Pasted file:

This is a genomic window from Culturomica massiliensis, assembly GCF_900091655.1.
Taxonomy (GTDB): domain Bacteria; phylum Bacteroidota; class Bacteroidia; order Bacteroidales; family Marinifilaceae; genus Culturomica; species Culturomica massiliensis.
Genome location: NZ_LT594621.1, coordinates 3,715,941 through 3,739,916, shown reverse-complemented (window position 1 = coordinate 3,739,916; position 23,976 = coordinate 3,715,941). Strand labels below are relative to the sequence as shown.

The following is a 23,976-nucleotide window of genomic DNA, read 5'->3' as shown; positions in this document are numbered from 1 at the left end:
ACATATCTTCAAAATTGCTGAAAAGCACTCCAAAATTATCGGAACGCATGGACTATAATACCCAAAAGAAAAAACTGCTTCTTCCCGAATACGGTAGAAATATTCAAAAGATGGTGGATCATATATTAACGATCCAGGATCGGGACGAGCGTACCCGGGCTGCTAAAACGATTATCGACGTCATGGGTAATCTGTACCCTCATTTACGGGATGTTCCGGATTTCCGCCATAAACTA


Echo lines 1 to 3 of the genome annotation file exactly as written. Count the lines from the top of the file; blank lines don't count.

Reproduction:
This is a genomic window from Culturomica massiliensis, assembly GCF_900091655.1.
Taxonomy (GTDB): domain Bacteria; phylum Bacteroidota; class Bacteroidia; order Bacteroidales; family Marinifilaceae; genus Culturomica; species Culturomica massiliensis.
Genome location: NZ_LT594621.1, coordinates 3,715,941 through 3,739,916, shown reverse-complemented (window position 1 = coordinate 3,739,916; position 23,976 = coordinate 3,715,941). Strand labels below are relative to the sequence as shown.